Time for Kids: Amazing Fact and Puzzle Book

They aren’t kidding when they call it amazing!

During our latest visit to Five Below (which has some cool finds, even if the music is horrendously annoying; we hear “Call Me Maybe” every time we go), I ran across a book that I had to purchase for my daughter. It was two bucks, and it’s called Time for Kids: The Amazing Face and Puzzle Book with More Than 200 Amazing Facts. Considering that I got it new and it’s going for $10 retail, I think I got a fairly decent bargain.

The book is only 80 pages, but don’t let that fool you. It is chock full of not just awesome and amazing facts about animals and the world—from sports to politics to music and everything in between—but also fun activities to do. They are slightly past my daughter’s age, which is fine; she can grow into them.

This book is like a current events primer, discussing everything from melting polar ice caps to President Obama. Various climates and places of the world are also included, which I love; my daughter absolutely loves the idea of travel, and though we haven’t been able to really take her anywhere far away just yet, we like to travel by book as often as we can.

Flipping through the book together last night, we ran across some absolutely amazing facts (see, the title doesn’t lie!). For example, did you know that wombats can build a hole faster than a human using a shovel? That might not sound amazing, but have you ever seen the size of a wombat? It’s sort of incredible to think about. And there is a squid called the vampire squid because it has long fangs in front of its face. I thought the fish in Finding Nemo were weird! (Actually, the viperfish, the scariest fish in Pixar’s film, is included in this book as well.)

For those interested in the educational aspect, in addition to all of the reading, there are plenty of word games, music notations, maps, and other fun activities to mull over. Weeks of lessons could be designed from just this book alone.

We checked out the National Geographic Kids 2012 Almanac as well, and I must say that I like that book much better. However, this Time book is still a lot of fun and very enlightening when it comes to our world and our current events today. I would recommend it for any home or classroom.

Beautiful Warrior

The Legend of the Nun’s Kung Fu

If I were to combine a nun, an arranged marriage, some kung fu, and a children’s picture book together, the results would certainly be disastrous. I cannot even imagine what shape or form such a monstrosity would assume! But in the telling of a traditional legend by Emily Arnold McCully, Beautiful Warrior: The Legend of the Nun’s Kung Fu does all of that elegantly, gracefully, and memorably.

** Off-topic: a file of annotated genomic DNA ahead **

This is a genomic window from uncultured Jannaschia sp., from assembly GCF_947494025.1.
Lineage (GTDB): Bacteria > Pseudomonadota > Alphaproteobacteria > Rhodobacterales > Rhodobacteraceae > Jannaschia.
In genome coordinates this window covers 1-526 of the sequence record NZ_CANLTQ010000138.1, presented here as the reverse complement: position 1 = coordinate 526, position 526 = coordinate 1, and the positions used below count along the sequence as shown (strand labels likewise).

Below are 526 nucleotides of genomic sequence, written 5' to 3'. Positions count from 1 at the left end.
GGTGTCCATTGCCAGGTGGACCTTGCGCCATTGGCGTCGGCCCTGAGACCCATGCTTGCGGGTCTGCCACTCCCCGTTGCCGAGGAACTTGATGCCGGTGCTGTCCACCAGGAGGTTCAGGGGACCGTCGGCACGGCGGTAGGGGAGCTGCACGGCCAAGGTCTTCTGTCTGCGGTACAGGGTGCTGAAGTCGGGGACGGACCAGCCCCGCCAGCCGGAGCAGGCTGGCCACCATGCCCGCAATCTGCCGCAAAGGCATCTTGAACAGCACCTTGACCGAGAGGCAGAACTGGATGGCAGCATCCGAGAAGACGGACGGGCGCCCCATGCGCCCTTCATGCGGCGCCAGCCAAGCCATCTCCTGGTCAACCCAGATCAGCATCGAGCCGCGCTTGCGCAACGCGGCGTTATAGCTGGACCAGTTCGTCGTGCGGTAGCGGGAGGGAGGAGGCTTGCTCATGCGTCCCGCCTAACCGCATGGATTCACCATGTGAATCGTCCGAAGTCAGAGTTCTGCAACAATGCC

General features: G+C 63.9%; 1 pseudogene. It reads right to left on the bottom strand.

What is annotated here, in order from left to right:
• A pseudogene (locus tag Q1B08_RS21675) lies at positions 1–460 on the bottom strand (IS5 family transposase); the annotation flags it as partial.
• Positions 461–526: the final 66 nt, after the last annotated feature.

I am not from Asia and have not studied the area much in my lifetime, so it’s no surprise t--hat I am not familiar with the tale of the nun and her kung fu, nor her apt pupil. The story is about a young girl whose father believed in her and wanted something more for her than traditional foot binding and frivolous pursuits, so instead of having her raised as a “lady,” he sent her to school to learn academics and kung fu. One day when her town is attacked, she must leave and decided to join a group of monks to live and train with them for life. She later saves the life of a young girl who is attacked, and then helps the girl learn kung fu to best her unwanted arranged marriage.

It sounds like a simple plot, and it is—which is part of what makes it so beautiful in the first place. The nun doesn’t focus on beating everyone up—as many people might imagine when they hear about kung fu for the first time—but on being calm, stilling your thoughts, and using your own strengths to best someone else (as well as their own weaknesses against them). It is much more about being wise and careful—as well as tranquil—than about being a big tough fighter.

That said, the nun is tough as is her pupil, and the book itself—though a bit long for my six-year-old—was absolutely beautiful, with smooth, cool watercolor images and multi-layered characters with intricate expressions. The details in everything from the dirt and nature to the clothing, pagodas, and other manmade materials were extraordinary and kept my daughter’s focus while reading the book. We did not care for the early pages where cells were used to quicken the beginning of the story—it’s hard to concentrate on just the first one while others are so easily visible—but the rest of both the imagery and the story itself were wonderful and served as great discussion starters for both of us.